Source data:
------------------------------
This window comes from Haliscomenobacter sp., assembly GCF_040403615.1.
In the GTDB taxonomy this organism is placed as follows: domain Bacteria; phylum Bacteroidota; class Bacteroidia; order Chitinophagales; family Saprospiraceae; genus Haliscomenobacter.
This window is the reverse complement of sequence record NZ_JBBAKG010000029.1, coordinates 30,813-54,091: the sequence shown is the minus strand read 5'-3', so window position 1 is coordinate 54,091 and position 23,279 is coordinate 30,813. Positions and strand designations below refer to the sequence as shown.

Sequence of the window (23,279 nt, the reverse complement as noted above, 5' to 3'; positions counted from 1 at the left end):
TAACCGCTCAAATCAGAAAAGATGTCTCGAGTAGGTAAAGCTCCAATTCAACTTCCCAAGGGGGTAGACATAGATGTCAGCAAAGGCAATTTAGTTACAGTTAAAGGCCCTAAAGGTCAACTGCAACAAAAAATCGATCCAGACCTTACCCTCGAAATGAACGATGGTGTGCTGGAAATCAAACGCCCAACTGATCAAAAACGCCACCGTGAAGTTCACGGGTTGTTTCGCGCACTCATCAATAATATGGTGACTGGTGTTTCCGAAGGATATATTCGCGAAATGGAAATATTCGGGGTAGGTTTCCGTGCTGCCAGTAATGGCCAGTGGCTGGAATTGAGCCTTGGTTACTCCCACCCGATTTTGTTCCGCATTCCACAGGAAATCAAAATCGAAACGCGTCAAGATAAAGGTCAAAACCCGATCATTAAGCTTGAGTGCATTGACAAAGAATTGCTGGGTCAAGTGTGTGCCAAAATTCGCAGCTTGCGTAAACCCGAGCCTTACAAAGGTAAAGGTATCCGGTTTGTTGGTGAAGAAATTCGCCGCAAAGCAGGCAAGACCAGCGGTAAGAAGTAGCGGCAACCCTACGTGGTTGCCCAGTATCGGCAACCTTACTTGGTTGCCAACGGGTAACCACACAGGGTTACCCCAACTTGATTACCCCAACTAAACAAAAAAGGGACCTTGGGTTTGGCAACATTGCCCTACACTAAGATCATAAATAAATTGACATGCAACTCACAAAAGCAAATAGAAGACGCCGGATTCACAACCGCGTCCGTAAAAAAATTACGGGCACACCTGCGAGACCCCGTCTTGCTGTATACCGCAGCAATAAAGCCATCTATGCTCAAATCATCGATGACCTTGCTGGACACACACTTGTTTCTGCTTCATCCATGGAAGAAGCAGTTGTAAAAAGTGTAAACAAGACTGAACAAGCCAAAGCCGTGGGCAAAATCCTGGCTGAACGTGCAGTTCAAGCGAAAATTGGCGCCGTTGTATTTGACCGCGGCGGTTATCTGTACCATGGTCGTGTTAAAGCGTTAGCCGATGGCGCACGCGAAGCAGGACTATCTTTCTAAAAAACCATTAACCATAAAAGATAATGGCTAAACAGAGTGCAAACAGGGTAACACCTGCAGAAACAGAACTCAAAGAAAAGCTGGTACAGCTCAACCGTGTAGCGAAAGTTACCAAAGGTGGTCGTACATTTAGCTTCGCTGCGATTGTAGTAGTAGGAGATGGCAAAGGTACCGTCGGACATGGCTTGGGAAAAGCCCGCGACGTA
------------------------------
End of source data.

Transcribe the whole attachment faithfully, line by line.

This window comes from Haliscomenobacter sp., assembly GCF_040403615.1.
In the GTDB taxonomy this organism is placed as follows: domain Bacteria; phylum Bacteroidota; class Bacteroidia; order Chitinophagales; family Saprospiraceae; genus Haliscomenobacter.
This window is the reverse complement of sequence record NZ_JBBAKG010000029.1, coordinates 30,813-54,091: the sequence shown is the minus strand read 5'-3', so window position 1 is coordinate 54,091 and position 23,279 is coordinate 30,813. Positions and strand designations below refer to the sequence as shown.

Sequence of the window (23,279 nt, the reverse complement as noted above, 5' to 3'; positions counted from 1 at the left end):
TAACCGCTCAAATCAGAAAAGATGTCTCGAGTAGGTAAAGCTCCAATTCAACTTCCCAAGGGGGTAGACATAGATGTCAGCAAAGGCAATTTAGTTACAGTTAAAGGCCCTAAAGGTCAACTGCAACAAAAAATCGATCCAGACCTTACCCTCGAAATGAACGATGGTGTGCTGGAAATCAAACGCCCAACTGATCAAAAACGCCACCGTGAAGTTCACGGGTTGTTTCGCGCACTCATCAATAATATGGTGACTGGTGTTTCCGAAGGATATATTCGCGAAATGGAAATATTCGGGGTAGGTTTCCGTGCTGCCAGTAATGGCCAGTGGCTGGAATTGAGCCTTGGTTACTCCCACCCGATTTTGTTCCGCATTCCACAGGAAATCAAAATCGAAACGCGTCAAGATAAAGGTCAAAACCCGATCATTAAGCTTGAGTGCATTGACAAAGAATTGCTGGGTCAAGTGTGTGCCAAAATTCGCAGCTTGCGTAAACCCGAGCCTTACAAAGGTAAAGGTATCCGGTTTGTTGGTGAAGAAATTCGCCGCAAAGCAGGCAAGACCAGCGGTAAGAAGTAGCGGCAACCCTACGTGGTTGCCCAGTATCGGCAACCTTACTTGGTTGCCAACGGGTAACCACACAGGGTTACCCCAACTTGATTACCCCAACTAAACAAAAAAGGGACCTTGGGTTTGGCAACATTGCCCTACACTAAGATCATAAATAAATTGACATGCAACTCACAAAAGCAAATAGAAGACGCCGGATTCACAACCGCGTCCGTAAAAAAATTACGGGCACACCTGCGAGACCCCGTCTTGCTGTATACCGCAGCAATAAAGCCATCTATGCTCAAATCATCGATGACCTTGCTGGACACACACTTGTTTCTGCTTCATCCATGGAAGAAGCAGTTGTAAAAAGTGTAAACAAGACTGAACAAGCCAAAGCCGTGGGCAAAATCCTGGCTGAACGTGCAGTTCAAGCGAAAATTGGCGCCGTTGTATTTGACCGCGGCGGTTATCTGTACCATGGTCGTGTTAAAGCGTTAGCCGATGGCGCACGCGAAGCAGGACTATCTTTCTAAAAAACCATTAACCATAAAAGATAATGGCTAAACAGAGTGCAAACAGGGTAACACCTGCAGAAACAGAACTCAAAGAAAAGCTGGTACAGCTCAACCGTGTAGCGAAAGTTACCAAAGGTGGTCGTACATTTAGCTTCGCTGCGATTGTAGTAGTAGGAGATGGCAAAGGTACCGTCGGACATGGCTTGGGAAAAGCCCGCGACGTA